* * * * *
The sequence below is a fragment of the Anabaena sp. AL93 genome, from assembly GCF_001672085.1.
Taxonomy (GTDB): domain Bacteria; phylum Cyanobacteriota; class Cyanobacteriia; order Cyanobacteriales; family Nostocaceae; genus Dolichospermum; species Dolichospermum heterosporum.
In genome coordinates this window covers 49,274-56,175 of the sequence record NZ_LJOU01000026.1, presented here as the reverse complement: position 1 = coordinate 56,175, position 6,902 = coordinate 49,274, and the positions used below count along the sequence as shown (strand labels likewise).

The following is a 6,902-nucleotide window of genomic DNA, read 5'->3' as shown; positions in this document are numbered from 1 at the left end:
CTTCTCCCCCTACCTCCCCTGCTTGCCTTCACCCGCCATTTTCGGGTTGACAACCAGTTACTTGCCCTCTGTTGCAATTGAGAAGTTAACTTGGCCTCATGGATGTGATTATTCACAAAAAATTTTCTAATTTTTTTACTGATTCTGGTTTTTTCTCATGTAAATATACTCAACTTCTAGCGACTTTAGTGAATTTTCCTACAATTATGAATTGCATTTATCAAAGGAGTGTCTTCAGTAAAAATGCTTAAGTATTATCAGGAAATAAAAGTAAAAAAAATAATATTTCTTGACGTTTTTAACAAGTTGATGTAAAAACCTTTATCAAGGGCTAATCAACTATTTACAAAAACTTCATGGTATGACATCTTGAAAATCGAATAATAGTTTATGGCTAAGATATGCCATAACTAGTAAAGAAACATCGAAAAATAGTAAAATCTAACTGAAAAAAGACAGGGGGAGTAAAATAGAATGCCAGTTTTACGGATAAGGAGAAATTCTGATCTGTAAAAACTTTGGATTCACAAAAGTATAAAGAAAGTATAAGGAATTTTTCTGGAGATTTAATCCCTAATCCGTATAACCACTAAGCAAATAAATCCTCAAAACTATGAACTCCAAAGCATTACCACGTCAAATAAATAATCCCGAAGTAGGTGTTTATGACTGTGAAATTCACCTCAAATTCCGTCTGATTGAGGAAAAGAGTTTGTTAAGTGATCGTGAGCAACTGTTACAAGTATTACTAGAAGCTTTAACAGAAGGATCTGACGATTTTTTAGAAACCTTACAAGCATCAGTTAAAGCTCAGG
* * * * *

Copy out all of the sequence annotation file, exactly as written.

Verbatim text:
The sequence below is a fragment of the Anabaena sp. AL93 genome, from assembly GCF_001672085.1.
Taxonomy (GTDB): domain Bacteria; phylum Cyanobacteriota; class Cyanobacteriia; order Cyanobacteriales; family Nostocaceae; genus Dolichospermum; species Dolichospermum heterosporum.
In genome coordinates this window covers 49,274-56,175 of the sequence record NZ_LJOU01000026.1, presented here as the reverse complement: position 1 = coordinate 56,175, position 6,902 = coordinate 49,274, and the positions used below count along the sequence as shown (strand labels likewise).

The following is a 6,902-nucleotide window of genomic DNA, read 5'->3' as shown; positions in this document are numbered from 1 at the left end:
CTTCTCCCCCTACCTCCCCTGCTTGCCTTCACCCGCCATTTTCGGGTTGACAACCAGTTACTTGCCCTCTGTTGCAATTGAGAAGTTAACTTGGCCTCATGGATGTGATTATTCACAAAAAATTTTCTAATTTTTTTACTGATTCTGGTTTTTTCTCATGTAAATATACTCAACTTCTAGCGACTTTAGTGAATTTTCCTACAATTATGAATTGCATTTATCAAAGGAGTGTCTTCAGTAAAAATGCTTAAGTATTATCAGGAAATAAAAGTAAAAAAAATAATATTTCTTGACGTTTTTAACAAGTTGATGTAAAAACCTTTATCAAGGGCTAATCAACTATTTACAAAAACTTCATGGTATGACATCTTGAAAATCGAATAATAGTTTATGGCTAAGATATGCCATAACTAGTAAAGAAACATCGAAAAATAGTAAAATCTAACTGAAAAAAGACAGGGGGAGTAAAATAGAATGCCAGTTTTACGGATAAGGAGAAATTCTGATCTGTAAAAACTTTGGATTCACAAAAGTATAAAGAAAGTATAAGGAATTTTTCTGGAGATTTAATCCCTAATCCGTATAACCACTAAGCAAATAAATCCTCAAAACTATGAACTCCAAAGCATTACCACGTCAAATAAATAATCCCGAAGTAGGTGTTTATGACTGTGAAATTCACCTCAAATTCCGTCTGATTGAGGAAAAGAGTTTGTTAAGTGATCGTGAGCAACTGTTACAAGTATTACTAGAAGCTTTAACAGAAGGATCTGACGATTTTTTAGAAACCTTACAAGCATCAGTTAAAGCTCAGG